I have too many fingers to count the number of times in the last ten years a physician has thanked me for my efforts.
I had to laugh the day an intern was in the room with a patient who started to code (hadn’t I been warning him for hours that this was going to happen?!) and the doctor desperately called out, “I need a nurse!” It wasn’t about the tasks that needed to be done. This young fellow had no idea how to run a code. But that’s how it is in a teaching hospital.
Nurses get no respect. It always hurts to see a patient’s family, who has been rude and demanding and condescending to me for hours, bow and scrape and fall apart with gratitude when a doctor enters the room. Don’t get me wrong. I have enormous respect for physicians. I am stunned by the intelligence, commitment, compassion and the huge amount of responsibility that doctors bring to the table. But a nurse is always, well, just a nurse. Somehow it is easy to forget that the person who keeps the patient clean, dry and comfortable, the person who makes sure that labs and other diagnostics are done, the person who administers the necessary medications and treatments, the person who manages the continuous dialysis, keeps an eye on the ventilator, collects and records the data, does the wound care, cleans up the shit, blood and vomit, educates and addresses the emotional needs of the patient/family, has the greatest risk of exposure, uses her knowledge and judgment to do exactly what needs to be done at exactly the right time, must stomp her feet in order to get the resident to listen when a problem is developing, in short, the person who keeps the patient alive minute by minute, is just a nurse. And when the time comes, it is the nurse who makes damn sure that the patient dies with as much comfort and dignity as possible.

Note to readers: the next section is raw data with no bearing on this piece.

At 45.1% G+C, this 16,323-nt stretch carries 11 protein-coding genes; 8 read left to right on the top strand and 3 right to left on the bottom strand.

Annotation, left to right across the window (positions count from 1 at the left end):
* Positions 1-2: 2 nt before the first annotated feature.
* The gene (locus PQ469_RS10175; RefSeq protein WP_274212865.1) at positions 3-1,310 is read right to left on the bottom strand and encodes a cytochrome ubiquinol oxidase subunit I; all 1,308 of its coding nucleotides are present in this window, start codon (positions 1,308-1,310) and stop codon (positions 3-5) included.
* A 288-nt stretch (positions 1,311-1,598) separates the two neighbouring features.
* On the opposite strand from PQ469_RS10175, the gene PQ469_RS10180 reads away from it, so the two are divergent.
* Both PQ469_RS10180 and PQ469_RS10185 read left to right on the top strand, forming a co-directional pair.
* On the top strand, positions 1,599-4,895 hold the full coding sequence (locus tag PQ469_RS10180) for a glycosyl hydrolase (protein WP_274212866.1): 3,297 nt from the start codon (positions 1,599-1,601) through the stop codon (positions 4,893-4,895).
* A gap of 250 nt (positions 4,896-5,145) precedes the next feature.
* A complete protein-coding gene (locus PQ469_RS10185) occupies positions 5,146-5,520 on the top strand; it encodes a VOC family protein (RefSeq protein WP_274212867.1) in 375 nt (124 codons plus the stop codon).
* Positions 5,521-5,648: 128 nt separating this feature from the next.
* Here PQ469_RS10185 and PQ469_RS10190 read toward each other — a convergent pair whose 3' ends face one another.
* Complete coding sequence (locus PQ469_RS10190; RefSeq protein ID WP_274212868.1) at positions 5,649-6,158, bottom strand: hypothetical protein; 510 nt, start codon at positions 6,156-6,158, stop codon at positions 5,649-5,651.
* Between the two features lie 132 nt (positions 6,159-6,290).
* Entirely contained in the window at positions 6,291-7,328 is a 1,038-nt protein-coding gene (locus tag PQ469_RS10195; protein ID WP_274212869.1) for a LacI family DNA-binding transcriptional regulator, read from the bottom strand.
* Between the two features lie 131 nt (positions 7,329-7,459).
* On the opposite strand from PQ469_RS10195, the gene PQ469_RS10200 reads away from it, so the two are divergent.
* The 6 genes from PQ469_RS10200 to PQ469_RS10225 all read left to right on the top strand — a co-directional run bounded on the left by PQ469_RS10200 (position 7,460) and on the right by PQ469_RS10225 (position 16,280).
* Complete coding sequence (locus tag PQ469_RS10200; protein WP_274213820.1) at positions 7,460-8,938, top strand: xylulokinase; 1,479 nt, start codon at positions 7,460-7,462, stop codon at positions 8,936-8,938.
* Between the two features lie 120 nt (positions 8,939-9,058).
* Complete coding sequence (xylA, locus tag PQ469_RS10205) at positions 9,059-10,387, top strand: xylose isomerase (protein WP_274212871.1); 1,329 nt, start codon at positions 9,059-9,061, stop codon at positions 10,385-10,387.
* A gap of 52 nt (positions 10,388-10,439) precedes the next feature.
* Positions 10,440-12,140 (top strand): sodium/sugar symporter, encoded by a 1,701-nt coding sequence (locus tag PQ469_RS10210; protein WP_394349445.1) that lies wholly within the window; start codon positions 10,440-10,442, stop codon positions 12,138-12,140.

Nursing is not highly valued as a profession even though we study for important qualifications like the certified nursing assistant certification